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Portland


Maine

Architecture, Old Port's brick buildings and Victorian Flair

Portland Public Market

It is the largest timber-framed building in the East. Built in 1998, it houses 25 local farmers and food producers. Winner of 1999 Bruner Award for Urban Excellence.

Portland Museum of Art & McLellan-Sweat House

Charles Shipman Payson wing built 1979-83. Henry N. Cobb of I.M. Pei, architect. Contemporary Post-Modern, reflects a traditional architectural vocabulary. Built of locally-made brick with granite string courses. McLellan-Sweat House: federal mansion built in 1800-01 for Hugh McLellan by local architect builder John Kimball.

Old Port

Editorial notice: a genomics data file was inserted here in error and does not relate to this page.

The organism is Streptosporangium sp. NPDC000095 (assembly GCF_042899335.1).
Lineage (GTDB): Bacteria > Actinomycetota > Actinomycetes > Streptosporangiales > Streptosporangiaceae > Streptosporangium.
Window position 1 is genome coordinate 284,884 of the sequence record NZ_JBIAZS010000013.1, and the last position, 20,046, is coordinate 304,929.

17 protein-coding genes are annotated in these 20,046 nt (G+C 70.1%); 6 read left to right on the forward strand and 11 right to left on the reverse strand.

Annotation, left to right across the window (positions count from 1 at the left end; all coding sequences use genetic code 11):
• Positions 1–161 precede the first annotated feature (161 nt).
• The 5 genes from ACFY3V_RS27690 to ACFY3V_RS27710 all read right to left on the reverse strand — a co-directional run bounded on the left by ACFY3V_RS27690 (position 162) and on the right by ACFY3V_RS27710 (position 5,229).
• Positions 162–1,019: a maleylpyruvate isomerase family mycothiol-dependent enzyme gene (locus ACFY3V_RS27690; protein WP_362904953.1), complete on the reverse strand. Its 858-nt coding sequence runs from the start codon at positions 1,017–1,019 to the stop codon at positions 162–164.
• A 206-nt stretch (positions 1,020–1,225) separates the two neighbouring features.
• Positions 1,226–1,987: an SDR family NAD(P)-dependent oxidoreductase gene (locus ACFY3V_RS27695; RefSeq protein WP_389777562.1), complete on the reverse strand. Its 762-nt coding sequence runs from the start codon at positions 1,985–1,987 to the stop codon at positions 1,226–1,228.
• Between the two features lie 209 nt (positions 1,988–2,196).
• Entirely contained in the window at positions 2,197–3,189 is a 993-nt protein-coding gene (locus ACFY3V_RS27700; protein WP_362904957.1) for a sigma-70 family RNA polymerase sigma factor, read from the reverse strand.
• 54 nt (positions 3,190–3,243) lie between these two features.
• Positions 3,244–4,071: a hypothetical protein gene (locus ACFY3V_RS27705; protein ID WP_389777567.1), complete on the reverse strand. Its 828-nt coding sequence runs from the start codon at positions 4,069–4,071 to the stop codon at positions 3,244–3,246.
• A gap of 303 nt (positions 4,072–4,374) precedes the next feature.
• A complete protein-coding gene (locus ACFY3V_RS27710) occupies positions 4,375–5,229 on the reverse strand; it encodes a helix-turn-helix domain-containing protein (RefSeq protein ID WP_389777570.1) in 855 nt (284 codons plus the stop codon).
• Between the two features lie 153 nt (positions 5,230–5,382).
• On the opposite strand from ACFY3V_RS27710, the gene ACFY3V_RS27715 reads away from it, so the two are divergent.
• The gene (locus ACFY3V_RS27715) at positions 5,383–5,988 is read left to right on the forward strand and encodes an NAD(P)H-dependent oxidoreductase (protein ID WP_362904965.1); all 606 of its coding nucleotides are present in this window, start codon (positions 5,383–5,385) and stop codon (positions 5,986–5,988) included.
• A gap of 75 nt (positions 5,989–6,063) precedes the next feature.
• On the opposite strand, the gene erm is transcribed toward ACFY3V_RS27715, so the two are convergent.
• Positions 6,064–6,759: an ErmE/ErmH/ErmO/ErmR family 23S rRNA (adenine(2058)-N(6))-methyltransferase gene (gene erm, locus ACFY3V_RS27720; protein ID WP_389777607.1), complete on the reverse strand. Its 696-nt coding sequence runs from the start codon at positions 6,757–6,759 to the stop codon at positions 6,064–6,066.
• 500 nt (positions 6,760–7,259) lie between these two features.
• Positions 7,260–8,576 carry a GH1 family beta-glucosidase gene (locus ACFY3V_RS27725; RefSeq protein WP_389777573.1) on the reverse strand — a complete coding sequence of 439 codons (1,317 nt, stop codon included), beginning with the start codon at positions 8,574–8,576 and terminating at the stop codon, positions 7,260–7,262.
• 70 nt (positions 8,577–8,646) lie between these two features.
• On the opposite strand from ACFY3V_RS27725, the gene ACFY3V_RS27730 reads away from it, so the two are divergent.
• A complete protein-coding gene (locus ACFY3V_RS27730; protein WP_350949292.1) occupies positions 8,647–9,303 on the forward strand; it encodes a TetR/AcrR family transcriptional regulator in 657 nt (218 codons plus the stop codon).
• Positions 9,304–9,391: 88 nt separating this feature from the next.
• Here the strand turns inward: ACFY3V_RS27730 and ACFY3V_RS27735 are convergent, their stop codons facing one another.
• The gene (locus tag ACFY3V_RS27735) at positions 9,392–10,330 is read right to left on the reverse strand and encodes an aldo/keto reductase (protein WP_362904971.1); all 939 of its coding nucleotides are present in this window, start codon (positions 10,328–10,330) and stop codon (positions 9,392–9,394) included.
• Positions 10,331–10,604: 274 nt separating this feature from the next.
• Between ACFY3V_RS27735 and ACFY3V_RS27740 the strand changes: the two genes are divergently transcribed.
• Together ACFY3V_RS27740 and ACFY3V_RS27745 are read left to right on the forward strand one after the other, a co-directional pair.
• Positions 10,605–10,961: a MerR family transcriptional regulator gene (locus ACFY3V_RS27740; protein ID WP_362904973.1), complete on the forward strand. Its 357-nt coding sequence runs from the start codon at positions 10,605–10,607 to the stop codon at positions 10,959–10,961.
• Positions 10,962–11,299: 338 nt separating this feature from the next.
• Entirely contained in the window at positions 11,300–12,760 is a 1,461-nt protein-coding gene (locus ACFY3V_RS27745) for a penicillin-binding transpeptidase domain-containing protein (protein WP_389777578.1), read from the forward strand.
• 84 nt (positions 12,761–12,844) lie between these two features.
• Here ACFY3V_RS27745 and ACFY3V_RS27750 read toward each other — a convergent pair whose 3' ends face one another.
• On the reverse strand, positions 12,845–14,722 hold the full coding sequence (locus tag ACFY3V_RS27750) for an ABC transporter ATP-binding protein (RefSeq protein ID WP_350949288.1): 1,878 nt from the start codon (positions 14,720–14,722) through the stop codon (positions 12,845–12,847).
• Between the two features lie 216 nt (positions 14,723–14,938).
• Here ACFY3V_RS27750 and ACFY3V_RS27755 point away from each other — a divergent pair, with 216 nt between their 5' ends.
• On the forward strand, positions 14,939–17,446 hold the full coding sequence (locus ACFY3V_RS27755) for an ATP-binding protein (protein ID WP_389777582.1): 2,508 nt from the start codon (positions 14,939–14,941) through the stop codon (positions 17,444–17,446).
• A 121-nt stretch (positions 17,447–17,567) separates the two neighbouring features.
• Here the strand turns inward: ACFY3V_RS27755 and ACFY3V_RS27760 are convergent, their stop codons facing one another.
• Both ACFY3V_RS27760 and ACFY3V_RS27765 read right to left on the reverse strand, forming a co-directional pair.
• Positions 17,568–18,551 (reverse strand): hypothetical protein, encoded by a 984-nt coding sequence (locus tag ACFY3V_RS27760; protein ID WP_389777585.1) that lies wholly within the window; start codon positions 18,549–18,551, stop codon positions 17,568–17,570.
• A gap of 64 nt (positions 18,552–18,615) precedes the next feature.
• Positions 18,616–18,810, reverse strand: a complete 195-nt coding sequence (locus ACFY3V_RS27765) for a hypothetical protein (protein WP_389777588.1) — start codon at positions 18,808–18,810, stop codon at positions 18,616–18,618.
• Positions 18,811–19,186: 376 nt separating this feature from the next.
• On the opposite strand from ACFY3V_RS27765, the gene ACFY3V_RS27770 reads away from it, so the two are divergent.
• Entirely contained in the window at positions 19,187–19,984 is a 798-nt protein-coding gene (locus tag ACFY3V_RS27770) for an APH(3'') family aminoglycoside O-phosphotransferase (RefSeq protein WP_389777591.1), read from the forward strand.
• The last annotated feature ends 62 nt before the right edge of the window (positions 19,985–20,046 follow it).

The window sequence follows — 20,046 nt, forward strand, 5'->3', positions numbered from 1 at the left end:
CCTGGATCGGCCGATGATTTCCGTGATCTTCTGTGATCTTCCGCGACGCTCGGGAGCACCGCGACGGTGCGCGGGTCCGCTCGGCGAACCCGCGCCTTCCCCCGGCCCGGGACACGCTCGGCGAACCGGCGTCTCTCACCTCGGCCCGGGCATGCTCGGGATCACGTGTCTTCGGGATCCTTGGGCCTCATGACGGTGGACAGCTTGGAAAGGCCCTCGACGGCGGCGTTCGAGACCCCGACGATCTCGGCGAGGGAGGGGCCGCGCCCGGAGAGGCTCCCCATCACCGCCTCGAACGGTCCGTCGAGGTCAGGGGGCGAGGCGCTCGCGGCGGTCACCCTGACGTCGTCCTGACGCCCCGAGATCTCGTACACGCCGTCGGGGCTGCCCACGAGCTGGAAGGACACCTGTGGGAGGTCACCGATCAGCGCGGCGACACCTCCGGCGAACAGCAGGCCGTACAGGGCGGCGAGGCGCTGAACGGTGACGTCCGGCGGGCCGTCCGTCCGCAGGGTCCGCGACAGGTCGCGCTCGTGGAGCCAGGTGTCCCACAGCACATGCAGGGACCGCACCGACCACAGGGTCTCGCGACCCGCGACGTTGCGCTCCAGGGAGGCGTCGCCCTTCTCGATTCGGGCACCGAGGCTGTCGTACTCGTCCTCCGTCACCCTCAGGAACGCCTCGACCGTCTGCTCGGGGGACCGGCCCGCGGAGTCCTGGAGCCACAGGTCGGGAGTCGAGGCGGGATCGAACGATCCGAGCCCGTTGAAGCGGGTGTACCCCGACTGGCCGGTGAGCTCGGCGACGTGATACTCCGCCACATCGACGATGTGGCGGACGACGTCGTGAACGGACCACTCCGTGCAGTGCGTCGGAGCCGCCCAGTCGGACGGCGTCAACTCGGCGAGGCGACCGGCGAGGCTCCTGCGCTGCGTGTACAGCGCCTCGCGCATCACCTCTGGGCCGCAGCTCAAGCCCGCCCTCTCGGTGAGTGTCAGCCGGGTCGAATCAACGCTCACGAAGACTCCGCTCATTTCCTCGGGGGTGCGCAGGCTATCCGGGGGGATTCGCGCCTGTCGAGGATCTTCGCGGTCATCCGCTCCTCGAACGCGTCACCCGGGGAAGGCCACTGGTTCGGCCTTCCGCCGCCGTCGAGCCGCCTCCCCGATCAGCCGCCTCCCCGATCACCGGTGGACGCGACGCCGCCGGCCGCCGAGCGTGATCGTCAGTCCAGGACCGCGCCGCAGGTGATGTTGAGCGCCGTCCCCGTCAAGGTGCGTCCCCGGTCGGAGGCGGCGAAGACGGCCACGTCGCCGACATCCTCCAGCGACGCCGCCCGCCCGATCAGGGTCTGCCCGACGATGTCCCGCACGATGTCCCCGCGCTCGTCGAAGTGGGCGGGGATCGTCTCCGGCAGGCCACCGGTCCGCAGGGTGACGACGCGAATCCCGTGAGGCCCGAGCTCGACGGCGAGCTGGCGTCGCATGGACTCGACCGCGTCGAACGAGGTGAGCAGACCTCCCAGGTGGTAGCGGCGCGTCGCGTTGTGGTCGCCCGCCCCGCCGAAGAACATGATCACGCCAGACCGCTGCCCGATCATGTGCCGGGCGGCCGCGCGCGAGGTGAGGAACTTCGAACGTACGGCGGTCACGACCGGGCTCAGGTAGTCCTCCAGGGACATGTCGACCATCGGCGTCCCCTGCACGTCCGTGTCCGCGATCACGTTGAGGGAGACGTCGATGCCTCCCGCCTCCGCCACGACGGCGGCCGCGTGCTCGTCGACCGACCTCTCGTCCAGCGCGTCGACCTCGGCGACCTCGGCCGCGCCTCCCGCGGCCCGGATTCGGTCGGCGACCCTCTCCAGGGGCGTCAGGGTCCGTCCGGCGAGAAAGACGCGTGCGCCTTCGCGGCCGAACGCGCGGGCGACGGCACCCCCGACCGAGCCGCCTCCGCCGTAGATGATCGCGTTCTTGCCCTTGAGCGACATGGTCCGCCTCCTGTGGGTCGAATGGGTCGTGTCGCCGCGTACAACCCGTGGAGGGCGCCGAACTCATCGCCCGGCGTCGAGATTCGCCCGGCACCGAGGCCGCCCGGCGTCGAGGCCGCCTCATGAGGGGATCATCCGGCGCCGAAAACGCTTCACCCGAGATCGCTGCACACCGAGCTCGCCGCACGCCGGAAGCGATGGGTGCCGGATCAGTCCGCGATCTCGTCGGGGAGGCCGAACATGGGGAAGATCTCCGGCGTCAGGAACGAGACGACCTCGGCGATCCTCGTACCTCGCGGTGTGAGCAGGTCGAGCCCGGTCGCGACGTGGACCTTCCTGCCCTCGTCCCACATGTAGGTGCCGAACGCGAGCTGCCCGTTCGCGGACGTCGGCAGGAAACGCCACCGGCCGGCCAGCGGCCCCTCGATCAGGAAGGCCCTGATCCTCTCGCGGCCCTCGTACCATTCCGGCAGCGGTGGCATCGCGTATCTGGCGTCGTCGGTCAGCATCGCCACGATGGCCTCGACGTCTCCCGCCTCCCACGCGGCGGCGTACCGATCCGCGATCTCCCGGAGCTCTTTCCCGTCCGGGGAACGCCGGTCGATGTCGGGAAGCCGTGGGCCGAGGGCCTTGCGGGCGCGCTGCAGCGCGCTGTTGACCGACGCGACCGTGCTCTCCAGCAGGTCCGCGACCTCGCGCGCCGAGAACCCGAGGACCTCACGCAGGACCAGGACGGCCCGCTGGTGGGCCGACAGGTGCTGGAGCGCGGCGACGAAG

The historic center of the original settlement is centered around its commercial port. In 1866 it suffered a disastrous fire and was rebuilt almost immediately in grand Victorian style, demonstrating the city’s economic resilience.

Western Promenade

Spectacular views, 175 feet above sea level, Portland’s Western Promenade dates from the turn of the century and exhibits the city’s well-preserved Victorian residences.

Portland City Hall

Second Renaissance Revival, 1909-1912. Designed by Carrere and Hastings of New York.

U.S. Customs House

Built 1868-1871. Constructed of New Hampshire granite. Elaborate interior includes painted and gilded ceilings, fine crafted woodwork and marble floors. Still in use by Customs Service and the Coast Guard.

Deering Oaks Park

51-acre park was scene of 1690 battle between colonists, French and Indians. Ancient oaks dot the grounds, Rose Garden, playground, duck pond, tennis courts. Saturday Farmers Market in season.

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Exchange Street - Old Port - Portland
Exchange Street - Old Port - Portland

   
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Source: Portland CVB; magazinUSA.com
Last modified: 20070818
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